Trials of a four-day work week in Iceland have been declared an “overwhelming success,” with research showing that the shorter week helped increase productivity and led to an improvement in workers’ wellbeing.
The trials were run by the Reykjavik City Council and the Icelandic government between 2015 and 2019, according to an ABC News report. They ultimately included more than 2,500 workers – about 1% of Iceland’s working population.
Workers from a range of professions, from office workers to social service providers, reduced their work week from 40 hours to 35 or 36 hours as part of the project, while receiving the same pay. Research on the trials by UK think-tank Autonomy and Iceland’s Association for Sustainable Democracy (Alda) found that after the trials, trade unions “achieved permanent reductions in working hours for tens of thousands of their members across the country.”
About 86% of Iceland’s working population has now either moved to a shorter work week or has gained the right to shorten their working hours, according to ABC News. The reductions were won in contracts negotiated between 2019 and 2021, according to the report by Autonomy and Alda.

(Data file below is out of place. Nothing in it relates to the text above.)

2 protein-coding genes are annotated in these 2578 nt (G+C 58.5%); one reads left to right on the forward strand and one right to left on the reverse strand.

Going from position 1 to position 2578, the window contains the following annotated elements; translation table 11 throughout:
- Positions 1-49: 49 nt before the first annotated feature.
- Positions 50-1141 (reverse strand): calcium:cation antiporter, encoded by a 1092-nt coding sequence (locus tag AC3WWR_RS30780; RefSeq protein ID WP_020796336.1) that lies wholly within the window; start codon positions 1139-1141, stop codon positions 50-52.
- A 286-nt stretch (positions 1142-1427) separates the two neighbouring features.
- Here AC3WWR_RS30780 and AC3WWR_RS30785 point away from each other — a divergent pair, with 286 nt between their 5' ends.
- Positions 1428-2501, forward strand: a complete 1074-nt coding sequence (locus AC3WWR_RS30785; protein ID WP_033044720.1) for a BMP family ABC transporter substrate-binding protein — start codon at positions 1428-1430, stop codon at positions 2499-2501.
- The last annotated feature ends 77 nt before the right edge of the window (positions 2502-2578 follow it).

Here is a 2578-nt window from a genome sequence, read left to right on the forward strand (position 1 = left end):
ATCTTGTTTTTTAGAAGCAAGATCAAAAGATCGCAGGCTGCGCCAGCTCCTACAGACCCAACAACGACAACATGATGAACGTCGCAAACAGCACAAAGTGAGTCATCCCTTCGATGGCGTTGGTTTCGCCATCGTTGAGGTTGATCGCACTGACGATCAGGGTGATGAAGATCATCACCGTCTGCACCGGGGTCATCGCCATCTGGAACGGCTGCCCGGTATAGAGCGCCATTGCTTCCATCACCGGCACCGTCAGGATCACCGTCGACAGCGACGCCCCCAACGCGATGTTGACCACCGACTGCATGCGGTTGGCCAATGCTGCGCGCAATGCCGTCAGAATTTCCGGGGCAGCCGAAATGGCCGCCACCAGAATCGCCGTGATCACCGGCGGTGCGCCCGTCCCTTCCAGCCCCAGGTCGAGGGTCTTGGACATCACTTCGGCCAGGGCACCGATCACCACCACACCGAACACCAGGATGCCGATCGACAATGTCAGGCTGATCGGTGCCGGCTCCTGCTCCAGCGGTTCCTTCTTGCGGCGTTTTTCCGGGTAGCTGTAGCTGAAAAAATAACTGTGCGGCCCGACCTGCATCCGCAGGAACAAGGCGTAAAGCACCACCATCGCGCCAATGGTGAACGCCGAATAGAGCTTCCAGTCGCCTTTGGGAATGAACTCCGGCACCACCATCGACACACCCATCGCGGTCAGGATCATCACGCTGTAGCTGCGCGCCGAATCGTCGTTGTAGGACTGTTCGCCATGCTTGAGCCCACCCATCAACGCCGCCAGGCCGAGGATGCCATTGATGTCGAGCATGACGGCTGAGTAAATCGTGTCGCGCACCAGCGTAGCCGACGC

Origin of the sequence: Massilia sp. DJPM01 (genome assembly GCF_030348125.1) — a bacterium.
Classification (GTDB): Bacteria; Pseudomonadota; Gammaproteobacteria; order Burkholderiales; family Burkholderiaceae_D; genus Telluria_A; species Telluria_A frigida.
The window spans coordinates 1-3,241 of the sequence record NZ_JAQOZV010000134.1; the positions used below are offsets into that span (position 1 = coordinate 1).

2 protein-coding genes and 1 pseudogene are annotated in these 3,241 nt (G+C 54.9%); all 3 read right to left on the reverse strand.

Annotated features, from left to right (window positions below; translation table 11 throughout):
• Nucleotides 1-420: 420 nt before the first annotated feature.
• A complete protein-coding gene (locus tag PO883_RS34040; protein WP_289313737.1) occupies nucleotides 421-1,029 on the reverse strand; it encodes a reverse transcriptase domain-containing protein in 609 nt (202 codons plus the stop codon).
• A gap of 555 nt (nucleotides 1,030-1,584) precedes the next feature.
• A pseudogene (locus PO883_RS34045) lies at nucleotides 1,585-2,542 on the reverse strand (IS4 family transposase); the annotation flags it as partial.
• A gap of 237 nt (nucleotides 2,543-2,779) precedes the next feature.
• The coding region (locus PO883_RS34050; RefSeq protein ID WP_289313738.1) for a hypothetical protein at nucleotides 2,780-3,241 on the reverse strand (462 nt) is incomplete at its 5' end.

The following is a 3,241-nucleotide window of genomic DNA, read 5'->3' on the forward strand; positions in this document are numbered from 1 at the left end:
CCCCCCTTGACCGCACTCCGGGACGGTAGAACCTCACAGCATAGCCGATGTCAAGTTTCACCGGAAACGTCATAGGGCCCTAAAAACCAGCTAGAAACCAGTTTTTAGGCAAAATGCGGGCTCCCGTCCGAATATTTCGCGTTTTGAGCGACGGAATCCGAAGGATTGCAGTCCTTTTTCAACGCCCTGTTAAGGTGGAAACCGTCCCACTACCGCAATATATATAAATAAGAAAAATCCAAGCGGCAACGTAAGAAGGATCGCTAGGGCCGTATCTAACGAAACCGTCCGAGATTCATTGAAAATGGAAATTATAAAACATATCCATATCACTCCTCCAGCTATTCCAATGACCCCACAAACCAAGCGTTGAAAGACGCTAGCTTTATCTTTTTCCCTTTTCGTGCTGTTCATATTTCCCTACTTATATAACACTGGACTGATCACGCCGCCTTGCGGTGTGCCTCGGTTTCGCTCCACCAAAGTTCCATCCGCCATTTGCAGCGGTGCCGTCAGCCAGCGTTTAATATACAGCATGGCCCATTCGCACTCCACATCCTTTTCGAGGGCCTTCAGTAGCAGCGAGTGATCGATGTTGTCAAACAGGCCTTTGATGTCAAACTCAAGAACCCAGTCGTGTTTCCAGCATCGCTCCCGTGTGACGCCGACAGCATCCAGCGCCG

“This study shows that the world’s largest-ever trial of a shorter working week in the public sector was by all measures an overwhelming success,” Will Stronge, director of research at Autonomy, told ABC News. “It shows that the public sector is ripe for being a pioneer of shorter working weeks – and lessons can be learned from other governments.”
While there were initial concerns that the shorter work week could unintentionally lead to overwork, the results of the trials “directly contradict this,” the report said. Instead, the shorter week led to employees working less as a “direct result” of workplaces implementing new work strategies. Meanwhile, productivity and service provision “remained the same or improved across the majority of trial workplaces,” the report said.
“Organisation was key to working less – and the reward of reduced hours provoked people to organize their work more efficiently – with changes made to how meetings were run, as well as schedules, and in some cases opening hours,” the report said. “In some cases, meetings were avoided by instead sending emails or exchanging information electronically.”
The program also drove a significant boost in worker wellbeing, which increased across a range of markers from stress and burnout to health and work-life balance, ABC News reported.
“The Icelandic shorter working week journey tells us that not only is it possible to work less in modern times, but that progressive change is possible too,” said Gudmundur D Haraldsson, researcher at Alda.